When are supplements appropriate?

Not all vitamin and mineral supplements are entirely worthless. There are certain conditions that may necessitate the use of dietary supplements. [14] Some examples include:

•  Folic acid among women of child-baring age

•  Therapeutic administration of folic acid, vitamin B6 and vitamin B12 to control homocysteine metabolism in those with elevated levels.

•  Calcium and Vitamin D for people (especially the elderly) who do not consume adequate amounts of dairy food.

•  Iron in female vegetarians who have low hemoglobin or those who are being treated for iron deficiency anemia

•  Iron and / or vitamin B12 in vegans to prevent or treat anemia.

•  Certain medical conditions such as cystic fibrosis or celiac disease may necessitate the therapeutic administration of large doses of certain nutrients due to a diminished ability to absorb them. Some elderly people may also need B12 supplements due to a diminished capacity to absorb it as a result of low gastric acidity.

• Large therapeutic doses of certain vitamins may be of use in treating certain medical conditions (eg, niacin for high cholesterol, Vitamin B6 for carpel tunnel) however are generally less effective than other pharmacological treatments.

Is poor nutrition a problem?

Given this information, one may reasonably ask why the prevalence of dietary related diseases is so significant if the population is obtaining adequate levels of vitamins and minerals. To put it simply, there is a lot more to good nutrition than just vitamins and minerals. Too many people's diets are excessively high in unused energy, saturate fats, salt and added sugar, whilst not containing adequate levels of fruit, vegetables and whole grains. [11]

Why are plant foods so protective?

Population studies have revealed that diets high in whole grains, fruits and vegetables significantly decrease the risk of many diseases such as cardiovascular disease, [15,16] type 2 diabetes [16,17] and certain cancers. [18,19] Precisely what suvstances in these foods that are responsible for their protective effect has been the subject of much investigation. Following this line of thought however has thus far lead researchers into a dead end so to speak.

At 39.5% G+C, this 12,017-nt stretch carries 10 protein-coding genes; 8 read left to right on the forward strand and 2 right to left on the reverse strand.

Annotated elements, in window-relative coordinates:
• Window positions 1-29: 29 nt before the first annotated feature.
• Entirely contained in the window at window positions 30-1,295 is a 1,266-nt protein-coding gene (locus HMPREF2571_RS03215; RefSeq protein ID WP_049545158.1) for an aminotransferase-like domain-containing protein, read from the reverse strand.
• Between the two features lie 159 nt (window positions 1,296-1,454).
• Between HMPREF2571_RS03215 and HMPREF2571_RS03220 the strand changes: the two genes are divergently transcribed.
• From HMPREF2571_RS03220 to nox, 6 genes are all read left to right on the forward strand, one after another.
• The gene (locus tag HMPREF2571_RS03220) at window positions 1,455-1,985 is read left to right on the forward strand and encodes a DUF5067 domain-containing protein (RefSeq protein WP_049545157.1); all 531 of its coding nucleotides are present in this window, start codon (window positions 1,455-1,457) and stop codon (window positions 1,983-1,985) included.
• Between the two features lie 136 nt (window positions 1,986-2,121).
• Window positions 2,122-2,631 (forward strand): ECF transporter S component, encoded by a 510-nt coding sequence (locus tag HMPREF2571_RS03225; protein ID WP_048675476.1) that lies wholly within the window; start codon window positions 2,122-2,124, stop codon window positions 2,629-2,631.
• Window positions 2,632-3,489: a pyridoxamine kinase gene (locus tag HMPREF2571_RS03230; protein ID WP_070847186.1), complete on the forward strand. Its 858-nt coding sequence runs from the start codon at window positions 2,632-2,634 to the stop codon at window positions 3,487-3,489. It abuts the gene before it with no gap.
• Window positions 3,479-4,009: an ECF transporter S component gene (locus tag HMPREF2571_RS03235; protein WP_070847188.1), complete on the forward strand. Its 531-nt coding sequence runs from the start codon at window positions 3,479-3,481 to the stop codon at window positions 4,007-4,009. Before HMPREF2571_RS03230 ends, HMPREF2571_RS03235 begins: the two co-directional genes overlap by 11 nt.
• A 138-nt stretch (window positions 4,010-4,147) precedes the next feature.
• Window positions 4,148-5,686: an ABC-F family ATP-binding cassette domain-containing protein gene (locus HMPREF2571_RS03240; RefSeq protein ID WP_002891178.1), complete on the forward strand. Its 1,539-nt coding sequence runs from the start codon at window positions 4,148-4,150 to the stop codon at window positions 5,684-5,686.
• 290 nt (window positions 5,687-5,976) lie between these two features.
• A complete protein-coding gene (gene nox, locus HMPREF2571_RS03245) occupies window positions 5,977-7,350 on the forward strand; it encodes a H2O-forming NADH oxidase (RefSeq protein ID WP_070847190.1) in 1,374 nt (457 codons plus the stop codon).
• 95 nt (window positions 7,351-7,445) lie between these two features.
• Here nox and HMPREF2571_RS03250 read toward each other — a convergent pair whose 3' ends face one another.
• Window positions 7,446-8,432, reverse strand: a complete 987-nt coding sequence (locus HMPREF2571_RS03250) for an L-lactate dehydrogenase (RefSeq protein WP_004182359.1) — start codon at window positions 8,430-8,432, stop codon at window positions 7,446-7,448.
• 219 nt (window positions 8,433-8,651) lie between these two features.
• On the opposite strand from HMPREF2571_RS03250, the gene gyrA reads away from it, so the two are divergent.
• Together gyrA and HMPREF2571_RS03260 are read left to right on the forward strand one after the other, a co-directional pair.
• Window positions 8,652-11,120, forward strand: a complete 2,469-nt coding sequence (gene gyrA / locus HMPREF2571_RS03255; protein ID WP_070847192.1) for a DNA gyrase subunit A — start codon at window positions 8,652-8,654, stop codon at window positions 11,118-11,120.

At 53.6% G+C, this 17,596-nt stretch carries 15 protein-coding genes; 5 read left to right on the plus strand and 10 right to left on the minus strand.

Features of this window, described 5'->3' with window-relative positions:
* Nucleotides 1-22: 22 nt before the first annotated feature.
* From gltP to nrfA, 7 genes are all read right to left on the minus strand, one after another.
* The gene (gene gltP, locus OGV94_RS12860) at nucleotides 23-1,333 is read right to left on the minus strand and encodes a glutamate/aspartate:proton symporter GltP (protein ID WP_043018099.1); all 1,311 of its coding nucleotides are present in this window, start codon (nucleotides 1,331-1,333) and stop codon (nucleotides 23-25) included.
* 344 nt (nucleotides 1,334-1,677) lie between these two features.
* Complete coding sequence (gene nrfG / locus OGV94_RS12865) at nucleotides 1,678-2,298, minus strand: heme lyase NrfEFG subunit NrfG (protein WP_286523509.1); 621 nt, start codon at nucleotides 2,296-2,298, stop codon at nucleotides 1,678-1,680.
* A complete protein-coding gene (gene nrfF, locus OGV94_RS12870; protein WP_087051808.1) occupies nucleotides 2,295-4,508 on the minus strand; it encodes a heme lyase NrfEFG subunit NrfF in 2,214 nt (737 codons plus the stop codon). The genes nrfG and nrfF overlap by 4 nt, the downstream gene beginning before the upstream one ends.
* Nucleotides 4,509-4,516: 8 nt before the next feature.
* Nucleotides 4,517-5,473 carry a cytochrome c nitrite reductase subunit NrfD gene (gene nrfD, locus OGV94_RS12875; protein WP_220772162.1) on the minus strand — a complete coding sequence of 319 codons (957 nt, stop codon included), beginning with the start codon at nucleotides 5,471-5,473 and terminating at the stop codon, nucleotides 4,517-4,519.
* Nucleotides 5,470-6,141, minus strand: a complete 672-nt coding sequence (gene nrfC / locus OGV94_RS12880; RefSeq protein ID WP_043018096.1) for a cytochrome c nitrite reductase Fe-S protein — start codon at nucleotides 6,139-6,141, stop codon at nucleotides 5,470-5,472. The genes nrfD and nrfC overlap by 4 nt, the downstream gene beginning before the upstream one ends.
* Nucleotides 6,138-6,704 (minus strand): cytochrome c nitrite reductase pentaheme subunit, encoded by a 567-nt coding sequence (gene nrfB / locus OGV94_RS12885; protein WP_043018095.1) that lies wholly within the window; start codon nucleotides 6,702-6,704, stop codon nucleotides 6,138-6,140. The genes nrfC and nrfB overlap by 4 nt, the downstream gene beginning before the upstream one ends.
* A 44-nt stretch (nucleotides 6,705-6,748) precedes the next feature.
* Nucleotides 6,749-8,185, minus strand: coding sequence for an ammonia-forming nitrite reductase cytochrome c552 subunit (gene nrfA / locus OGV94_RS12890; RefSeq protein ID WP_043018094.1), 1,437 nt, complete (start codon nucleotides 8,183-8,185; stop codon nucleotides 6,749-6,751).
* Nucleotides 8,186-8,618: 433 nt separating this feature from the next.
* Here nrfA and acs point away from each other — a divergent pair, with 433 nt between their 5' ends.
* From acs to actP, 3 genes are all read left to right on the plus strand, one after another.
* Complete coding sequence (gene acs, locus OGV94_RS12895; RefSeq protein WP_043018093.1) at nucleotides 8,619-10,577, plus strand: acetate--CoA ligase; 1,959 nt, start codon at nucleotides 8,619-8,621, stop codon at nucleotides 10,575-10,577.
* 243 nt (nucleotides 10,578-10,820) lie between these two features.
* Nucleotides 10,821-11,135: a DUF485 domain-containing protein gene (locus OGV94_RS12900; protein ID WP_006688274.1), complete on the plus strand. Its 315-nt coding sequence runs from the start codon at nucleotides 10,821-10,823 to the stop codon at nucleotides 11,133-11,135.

To give an example; a lower incidence of lung cancer was observed among high consumers of carrots as well as other red and orange colored vegetables in population studies [20] These foods are known to be rich in carotenoids, most notably beta-carotene; a precursor form of vitamin A. Because beta-carotene possesses significant anticarcinogenic activity in laboratory studies, [21] it was assumed that it was the beta-carotene in these veggies that was responsible for the apparent protection against lung cancer.

This lead to several large clinical trilas which involved giving either a placebo or a large dose of beta-carotene to high risk subjects for several years. [22-24] The combined results of these trials was adequately summed up by the authors of ‘Physicians Desk Reference for Nutritional Supplements' [14] , who state:

‘…three other large intervention studies in normally nourished subjects, long-term smokers, former smokers and those exposed to asbestos found no overall benefit from high-dose beta-carotene. Moreover, in one of these studies, there was a significant 18% excess incidence of lung cancer among those who received beta-carotene supplements.'

Evidently, whatever the substance in carrots and carotenoid-rich vegetables was that was protecting people against lung cancer was not the beta-carotene. So what was it?


Ultimately, it is not known what substances in plant foods are responsible for their protective effect; clinical trials testing individual nutrients in the treatment or prevention of cancer and heart disease have generally resulted in disappointing outcomes. There are potentially hundreds if not thousands of substances present in plant foods referred to as ‘phytochemicals'. At this point in time, there are many phytochemicals which have been identified as having various protective effects including protection against cancer; [25] however there are several factors that need to be considered:

1. There are far too many phytochemicals to study; some of them may not have even been identified yet.

2. There are far too many of them to simply put into a supplement pill.

3. Most importantly, the beneficial effect that consumption of plant foods have, more than likely comes from consuming the combinations of many phytochemicals found in fruits and vegetables, rather than just a small handful of them found in supplements. [26]